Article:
Research in my laboratory focuses on why particular populations could invade novel habitats, whereas others cannot.  My lab currently explores genomic mechanisms underlying physiological adaption associated with habitat invasions.  My lab is investigating physiological and genetic targets of selection during repeated and independent freshwater invasions.  My students have developed multiple inbred lines from saline ancestral and freshwater invading populations for the purposes of QTL-mapping, genome sequencing, and the determination of cis- vs trans-regulation of candidate genes.  Examining the repeatability of mechanisms underlying freshwater adaptation could reveal whether these evolutionary pathways are labile or constrained.

We are using the copepod Eurytemora affinis as a model system for studying evolutionary mechanisms of invasions. This species (complex) is widespread globally, incredibly abundant in coastal estuaries, and a fundamental component of food webs (as a major food source for larval fish). This copepod is also a carrier of many microbes, including several pathogenic species. From a genetic perspective, E. affinis presents a good model for its small genome size, short generation time (10-20 d), and ability to produce inbred lines.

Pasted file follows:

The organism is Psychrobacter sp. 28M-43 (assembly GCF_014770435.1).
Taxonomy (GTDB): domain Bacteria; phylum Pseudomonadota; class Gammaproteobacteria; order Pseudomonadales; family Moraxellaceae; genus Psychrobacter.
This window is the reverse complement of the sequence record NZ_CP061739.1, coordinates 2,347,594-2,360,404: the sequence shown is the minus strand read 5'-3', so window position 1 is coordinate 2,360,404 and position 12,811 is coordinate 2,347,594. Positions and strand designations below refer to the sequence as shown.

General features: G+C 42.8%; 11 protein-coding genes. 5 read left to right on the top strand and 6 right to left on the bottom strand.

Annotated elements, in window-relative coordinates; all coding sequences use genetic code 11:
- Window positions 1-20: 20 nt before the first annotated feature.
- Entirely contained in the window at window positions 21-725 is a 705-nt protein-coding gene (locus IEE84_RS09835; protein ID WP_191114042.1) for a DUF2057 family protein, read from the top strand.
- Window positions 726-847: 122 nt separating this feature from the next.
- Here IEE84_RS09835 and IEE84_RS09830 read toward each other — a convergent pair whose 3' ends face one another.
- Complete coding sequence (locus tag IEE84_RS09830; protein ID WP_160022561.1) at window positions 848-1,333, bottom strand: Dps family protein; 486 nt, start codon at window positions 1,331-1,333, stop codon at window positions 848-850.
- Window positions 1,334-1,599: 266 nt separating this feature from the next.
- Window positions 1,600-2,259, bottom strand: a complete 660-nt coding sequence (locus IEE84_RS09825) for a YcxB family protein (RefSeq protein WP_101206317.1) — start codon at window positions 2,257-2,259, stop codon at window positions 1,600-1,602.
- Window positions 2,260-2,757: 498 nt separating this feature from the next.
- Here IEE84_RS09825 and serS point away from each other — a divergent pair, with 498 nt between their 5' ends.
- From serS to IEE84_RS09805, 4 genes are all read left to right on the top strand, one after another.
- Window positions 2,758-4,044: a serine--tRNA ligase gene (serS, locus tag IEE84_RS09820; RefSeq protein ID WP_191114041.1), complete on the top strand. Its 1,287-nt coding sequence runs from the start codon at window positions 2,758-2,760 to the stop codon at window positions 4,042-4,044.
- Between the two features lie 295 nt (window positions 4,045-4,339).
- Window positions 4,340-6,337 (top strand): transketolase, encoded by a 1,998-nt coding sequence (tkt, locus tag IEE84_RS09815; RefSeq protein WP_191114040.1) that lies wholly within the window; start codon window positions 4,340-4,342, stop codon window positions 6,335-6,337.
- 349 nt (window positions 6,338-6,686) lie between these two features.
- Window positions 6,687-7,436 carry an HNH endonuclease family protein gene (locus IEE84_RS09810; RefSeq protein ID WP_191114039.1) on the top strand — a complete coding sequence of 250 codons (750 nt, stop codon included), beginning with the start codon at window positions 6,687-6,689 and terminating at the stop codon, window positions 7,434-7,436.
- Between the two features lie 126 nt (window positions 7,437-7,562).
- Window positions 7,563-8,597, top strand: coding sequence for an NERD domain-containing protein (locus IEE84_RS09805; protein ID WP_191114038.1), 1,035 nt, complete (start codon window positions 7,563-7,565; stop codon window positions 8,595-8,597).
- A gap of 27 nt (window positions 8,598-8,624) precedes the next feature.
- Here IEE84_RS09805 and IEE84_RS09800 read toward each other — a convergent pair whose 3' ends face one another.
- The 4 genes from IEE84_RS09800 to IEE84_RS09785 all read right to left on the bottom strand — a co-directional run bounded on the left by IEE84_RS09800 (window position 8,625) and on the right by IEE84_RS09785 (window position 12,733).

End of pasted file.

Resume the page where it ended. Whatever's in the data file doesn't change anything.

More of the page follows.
Long-term research interests focus on evolutionary dynamics at the interface between habitat boundaries, and factors that allow shifts in habitat type.  Results from my work not only have implications for understanding mechanisms of biological invasions, but also for global climate change and macroevolutionary processes, such as the colonization of land. 

I welcome graduate students with a strong background or interest in evolutionary biology or physiological ecology, preferably with experience in laboratory molecular genetics or strong quantitative skills.  I typically accept graduate students through the UW Graduate Program in Genetics or the Department of Zoology.


Contact Information

Center of Rapid Evolution (CORE)
430 Lincoln Drive, Birge Hall
University of Wisconsin, Madison
Madison, Wisconsin 53706 USA

CopadelicEurytemora affinis



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